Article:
Engaging fathers in palliative care research

Tamara Vineberg and Judith Chrystal - 01 June 2020

Mark Belletrutti was a co-investigator on the importance of fathers contributing to pediatric research.
Fathers of children with life limiting illnesses want an opportunity to express their experiences, a recent study has found. Mark Belletrutti, associate professor of pediatrics in the Division of iHOPE, was involved in the study that focused on engaging fathers in palliative care research. The team examined fathers’ participation in research, their experiences with their sick children and what they need as support systems.

The main challenge for researchers was how to connect with fathers to become involved in the study. The team found that fathers were interested, but researchers have to be more flexible about how and when they engage with dads. Instead of attempting to meet fathers during the day, researchers should consider using telephone interviews, email and have evening focus groups. “As researchers, we also need to be very clear as to why we’re doing this study. We need to be up front with the commitment needed from participants so they can make a decision to participate or not,” says Belletrutti.

The study discovered that fathers are underrepresented when parents are recruited for research. His team analyzed studies on parental involvement in their child's care or coping with illness and found that around 75 per cent of the participants in these studies were mothers. “When a physician is dealing with a child, the mother is usually in the hospital with them. The father is the one less likely to take time off work. The mother is the primary person who you communicate with because they are there more often, so they tend to be approached first for research,” says Belletrutti.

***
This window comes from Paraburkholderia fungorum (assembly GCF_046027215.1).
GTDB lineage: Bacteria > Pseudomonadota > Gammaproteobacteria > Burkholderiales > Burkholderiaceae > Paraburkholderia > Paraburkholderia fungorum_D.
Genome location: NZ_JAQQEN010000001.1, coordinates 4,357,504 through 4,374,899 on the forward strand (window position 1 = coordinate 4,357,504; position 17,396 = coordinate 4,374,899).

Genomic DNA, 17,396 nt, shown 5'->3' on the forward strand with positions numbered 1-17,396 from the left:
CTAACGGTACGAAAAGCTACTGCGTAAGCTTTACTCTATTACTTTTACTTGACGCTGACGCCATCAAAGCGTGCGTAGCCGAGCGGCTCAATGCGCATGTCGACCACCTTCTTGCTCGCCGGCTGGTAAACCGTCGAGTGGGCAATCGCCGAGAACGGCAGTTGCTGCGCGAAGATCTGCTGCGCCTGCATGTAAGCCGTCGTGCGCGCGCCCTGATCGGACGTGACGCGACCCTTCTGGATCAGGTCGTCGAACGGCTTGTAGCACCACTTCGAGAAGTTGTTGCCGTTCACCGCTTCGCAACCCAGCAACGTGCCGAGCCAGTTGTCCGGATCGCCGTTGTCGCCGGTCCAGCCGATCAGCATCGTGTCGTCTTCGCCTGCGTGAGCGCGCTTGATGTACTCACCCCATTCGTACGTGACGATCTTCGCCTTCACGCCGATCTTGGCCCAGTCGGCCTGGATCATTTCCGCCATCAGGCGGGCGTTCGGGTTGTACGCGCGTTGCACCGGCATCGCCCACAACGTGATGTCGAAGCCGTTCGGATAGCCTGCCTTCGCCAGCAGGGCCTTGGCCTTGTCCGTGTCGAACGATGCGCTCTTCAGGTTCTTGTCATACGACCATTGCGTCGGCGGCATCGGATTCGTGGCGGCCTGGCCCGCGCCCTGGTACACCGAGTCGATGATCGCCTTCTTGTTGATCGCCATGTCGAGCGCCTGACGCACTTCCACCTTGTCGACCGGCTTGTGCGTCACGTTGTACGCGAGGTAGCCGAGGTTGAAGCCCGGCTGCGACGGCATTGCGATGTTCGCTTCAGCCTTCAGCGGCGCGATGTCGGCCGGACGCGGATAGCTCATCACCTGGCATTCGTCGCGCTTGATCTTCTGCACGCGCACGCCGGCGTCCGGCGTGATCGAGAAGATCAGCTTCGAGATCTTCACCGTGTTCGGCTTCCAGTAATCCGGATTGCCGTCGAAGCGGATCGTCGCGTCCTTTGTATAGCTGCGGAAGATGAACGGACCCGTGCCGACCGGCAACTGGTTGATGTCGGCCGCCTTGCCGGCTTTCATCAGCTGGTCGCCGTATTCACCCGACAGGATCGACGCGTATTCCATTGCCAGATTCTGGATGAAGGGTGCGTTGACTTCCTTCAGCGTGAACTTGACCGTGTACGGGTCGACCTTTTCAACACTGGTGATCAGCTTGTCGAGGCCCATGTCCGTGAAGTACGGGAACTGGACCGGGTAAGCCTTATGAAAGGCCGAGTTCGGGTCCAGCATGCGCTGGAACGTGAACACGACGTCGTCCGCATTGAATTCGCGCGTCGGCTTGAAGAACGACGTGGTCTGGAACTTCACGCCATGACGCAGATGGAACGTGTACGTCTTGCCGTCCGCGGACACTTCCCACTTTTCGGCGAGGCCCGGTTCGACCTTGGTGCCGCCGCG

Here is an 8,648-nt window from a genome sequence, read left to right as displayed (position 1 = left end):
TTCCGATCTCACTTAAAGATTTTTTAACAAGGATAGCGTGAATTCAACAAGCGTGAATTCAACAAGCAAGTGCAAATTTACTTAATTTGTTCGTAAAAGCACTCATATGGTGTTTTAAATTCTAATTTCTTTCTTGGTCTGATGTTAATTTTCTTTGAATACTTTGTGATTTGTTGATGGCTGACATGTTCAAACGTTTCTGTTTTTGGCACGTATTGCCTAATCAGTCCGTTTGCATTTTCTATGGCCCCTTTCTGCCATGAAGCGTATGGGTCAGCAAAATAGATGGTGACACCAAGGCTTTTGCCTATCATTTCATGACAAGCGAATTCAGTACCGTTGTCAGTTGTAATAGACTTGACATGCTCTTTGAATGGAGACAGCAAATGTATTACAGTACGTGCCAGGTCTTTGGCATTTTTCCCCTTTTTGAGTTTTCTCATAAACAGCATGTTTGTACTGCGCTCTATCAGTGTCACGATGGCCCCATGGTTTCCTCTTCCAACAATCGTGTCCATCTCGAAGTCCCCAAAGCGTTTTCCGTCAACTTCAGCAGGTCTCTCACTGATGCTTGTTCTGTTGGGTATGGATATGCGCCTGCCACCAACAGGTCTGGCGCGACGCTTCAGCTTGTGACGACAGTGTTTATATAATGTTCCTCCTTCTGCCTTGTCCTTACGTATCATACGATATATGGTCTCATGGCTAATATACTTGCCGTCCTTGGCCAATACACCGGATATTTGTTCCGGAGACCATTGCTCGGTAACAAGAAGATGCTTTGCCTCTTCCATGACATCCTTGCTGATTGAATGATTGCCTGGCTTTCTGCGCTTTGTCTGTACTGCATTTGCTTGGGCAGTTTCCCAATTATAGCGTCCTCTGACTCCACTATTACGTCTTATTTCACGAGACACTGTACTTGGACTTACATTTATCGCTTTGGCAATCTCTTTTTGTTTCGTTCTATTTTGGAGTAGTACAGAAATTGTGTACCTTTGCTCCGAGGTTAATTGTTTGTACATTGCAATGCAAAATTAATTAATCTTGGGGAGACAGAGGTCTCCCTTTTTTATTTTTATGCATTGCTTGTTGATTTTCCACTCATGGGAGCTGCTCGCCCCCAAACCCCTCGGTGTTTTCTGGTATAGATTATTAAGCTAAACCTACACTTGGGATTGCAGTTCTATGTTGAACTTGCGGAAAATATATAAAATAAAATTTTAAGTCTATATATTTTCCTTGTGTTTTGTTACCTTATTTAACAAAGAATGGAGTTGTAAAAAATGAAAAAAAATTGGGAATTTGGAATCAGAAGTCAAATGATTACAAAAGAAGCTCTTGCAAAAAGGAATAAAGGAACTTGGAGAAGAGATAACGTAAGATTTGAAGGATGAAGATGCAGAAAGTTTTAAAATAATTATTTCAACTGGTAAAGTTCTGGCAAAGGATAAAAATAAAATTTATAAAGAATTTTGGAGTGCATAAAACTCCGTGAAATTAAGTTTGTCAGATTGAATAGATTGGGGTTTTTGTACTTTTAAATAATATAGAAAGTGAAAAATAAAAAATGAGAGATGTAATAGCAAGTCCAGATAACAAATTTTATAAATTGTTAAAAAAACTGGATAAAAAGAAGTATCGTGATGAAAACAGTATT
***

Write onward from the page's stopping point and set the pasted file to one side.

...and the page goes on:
He adds that engaging fathers in research is important because their experiences are different from those of mothers. The study showed that fathers want to help with research, contribute their experiences and are grateful to be approached.

One aspect that has been minimally studied is exploring how fathers cope when their children have severe or life-limiting illness, or after their child dies. Belletrutti has observed fathers struggling with sadness and anxiety over their child’s health. However, they may not express it as vocally as mothers do.

“Moms will share with other mothers; they will strike up conversations in hospital hallways. With dads, it’s difficult to know what exactly they are going through. We really don’t know how they feel. Is it the same as the moms? Do they process it differently? Do they deal with it differently? Do they express it differently?” adds Belletrutti.

The study showed that fathers were more practical than emotional, and used more pragmatic coping strategies. They may appear to be strong because they feel it is important for the family, but Belletrutti emphasizes that they may need support as well.

“Involving fathers in research like we did (focusing on coping and support during a child's illness) is crucial because understanding how differently they cope compared to the mothers allows us to better design appropriate supports for them which they report needing and wanting. They also report that current supports tended to more target mothers' needs and coping strategies,” he adds.

There are not many resources to help fathers since existing support groups tend to be mom-dominated. Further research may clarify what fathers need as support. “We need to engage fathers in health care and research,” he adds. “There is a desire out there for fathers to engage with their peers who are in the same situation. But it’s not always verbalized. We need to be more explicit in targeting fathers in research.”